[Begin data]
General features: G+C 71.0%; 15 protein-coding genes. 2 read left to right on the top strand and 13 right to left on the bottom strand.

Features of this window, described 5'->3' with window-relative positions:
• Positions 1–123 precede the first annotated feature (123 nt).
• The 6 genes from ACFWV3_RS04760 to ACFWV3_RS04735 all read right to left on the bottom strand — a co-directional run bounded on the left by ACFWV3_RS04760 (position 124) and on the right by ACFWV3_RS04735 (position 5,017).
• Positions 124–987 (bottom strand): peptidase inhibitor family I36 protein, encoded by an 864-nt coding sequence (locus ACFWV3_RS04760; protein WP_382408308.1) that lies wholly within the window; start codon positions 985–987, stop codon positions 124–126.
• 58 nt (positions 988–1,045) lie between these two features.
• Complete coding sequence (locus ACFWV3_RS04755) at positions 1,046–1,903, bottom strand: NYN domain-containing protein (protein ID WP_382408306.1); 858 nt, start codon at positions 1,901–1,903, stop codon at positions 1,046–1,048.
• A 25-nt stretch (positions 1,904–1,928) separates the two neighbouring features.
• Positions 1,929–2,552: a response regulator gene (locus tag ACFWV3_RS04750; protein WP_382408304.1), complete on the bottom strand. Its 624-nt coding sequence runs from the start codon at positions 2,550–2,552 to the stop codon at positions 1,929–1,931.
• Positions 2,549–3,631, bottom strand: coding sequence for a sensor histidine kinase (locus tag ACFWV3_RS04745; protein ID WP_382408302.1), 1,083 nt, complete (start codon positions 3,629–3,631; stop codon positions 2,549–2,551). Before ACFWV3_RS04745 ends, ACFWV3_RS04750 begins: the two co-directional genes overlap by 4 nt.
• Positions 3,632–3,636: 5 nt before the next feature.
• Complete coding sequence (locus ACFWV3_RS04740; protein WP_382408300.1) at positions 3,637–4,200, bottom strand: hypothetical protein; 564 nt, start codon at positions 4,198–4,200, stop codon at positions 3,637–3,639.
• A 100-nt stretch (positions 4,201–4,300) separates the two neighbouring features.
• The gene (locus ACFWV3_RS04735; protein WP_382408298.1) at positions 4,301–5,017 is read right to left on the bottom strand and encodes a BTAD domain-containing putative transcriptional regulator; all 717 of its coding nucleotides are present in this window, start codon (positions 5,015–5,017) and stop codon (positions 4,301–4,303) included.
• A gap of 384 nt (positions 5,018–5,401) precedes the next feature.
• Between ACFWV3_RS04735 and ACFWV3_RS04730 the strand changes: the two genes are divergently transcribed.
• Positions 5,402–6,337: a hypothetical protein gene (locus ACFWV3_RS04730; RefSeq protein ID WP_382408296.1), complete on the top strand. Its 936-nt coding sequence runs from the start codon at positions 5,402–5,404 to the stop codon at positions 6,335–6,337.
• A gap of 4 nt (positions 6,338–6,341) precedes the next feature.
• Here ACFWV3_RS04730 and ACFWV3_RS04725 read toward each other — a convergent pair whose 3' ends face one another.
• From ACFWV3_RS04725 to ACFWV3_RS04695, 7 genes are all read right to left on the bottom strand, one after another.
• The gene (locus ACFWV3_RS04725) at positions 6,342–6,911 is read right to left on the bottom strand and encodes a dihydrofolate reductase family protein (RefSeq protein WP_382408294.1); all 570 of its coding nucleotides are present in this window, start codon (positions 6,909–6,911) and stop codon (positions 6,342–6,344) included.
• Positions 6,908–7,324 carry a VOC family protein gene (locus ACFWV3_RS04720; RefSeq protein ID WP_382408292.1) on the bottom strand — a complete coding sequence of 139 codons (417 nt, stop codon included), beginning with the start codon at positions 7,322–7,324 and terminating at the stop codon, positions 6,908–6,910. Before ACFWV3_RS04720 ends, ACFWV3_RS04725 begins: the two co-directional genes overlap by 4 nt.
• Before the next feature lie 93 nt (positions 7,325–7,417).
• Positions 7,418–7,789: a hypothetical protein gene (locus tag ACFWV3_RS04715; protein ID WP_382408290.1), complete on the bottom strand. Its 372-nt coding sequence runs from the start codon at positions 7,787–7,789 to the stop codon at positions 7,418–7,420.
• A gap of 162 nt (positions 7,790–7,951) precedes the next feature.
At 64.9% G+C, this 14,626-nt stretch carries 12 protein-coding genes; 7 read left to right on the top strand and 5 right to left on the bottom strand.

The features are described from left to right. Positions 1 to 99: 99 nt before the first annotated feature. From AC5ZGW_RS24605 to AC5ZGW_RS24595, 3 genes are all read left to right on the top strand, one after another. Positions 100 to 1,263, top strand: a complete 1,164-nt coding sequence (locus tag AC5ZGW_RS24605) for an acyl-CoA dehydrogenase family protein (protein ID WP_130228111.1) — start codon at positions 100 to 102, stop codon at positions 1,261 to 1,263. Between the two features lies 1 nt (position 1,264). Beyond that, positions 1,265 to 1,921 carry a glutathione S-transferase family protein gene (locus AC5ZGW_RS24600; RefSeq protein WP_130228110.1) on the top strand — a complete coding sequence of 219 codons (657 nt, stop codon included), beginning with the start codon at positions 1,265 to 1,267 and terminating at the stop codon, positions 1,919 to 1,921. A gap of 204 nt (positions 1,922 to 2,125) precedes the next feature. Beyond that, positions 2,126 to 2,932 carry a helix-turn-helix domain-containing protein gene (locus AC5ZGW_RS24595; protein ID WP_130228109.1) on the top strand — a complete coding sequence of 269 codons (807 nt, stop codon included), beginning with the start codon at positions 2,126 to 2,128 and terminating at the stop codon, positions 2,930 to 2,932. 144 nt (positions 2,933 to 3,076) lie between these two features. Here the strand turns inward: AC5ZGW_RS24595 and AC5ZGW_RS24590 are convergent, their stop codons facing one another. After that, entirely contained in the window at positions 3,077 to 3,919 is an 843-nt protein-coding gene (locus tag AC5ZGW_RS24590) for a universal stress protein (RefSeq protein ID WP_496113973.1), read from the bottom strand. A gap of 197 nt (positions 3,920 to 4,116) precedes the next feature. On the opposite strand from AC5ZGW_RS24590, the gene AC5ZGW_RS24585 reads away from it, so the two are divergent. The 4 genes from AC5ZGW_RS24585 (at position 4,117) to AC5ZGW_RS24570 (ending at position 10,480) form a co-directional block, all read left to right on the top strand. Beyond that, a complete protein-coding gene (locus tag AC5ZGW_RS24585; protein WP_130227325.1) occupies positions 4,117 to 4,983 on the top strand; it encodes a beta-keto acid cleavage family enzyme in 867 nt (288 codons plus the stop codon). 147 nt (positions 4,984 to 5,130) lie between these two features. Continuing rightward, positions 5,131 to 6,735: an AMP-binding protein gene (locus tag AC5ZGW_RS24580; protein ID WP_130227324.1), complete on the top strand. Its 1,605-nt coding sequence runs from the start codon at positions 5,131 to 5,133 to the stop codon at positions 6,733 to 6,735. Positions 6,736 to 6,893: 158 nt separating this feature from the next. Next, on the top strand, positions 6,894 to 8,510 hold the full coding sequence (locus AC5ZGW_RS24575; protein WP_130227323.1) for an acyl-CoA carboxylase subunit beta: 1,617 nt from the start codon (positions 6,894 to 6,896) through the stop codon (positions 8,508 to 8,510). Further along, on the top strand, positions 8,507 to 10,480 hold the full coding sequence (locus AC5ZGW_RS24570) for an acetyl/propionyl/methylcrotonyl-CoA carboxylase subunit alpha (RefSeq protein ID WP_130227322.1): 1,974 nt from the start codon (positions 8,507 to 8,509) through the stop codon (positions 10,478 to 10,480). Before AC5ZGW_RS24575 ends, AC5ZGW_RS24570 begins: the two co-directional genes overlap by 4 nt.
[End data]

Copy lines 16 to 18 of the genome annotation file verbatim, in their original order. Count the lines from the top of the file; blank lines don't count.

• Between ACFWV3_RS04735 and ACFWV3_RS04730 the strand changes: the two genes are divergently transcribed.
• Positions 5,402–6,337: a hypothetical protein gene (locus ACFWV3_RS04730; RefSeq protein ID WP_382408296.1), complete on the top strand. Its 936-nt coding sequence runs from the start codon at positions 5,402–5,404 to the stop codon at positions 6,335–6,337.
• A gap of 4 nt (positions 6,338–6,341) precedes the next feature.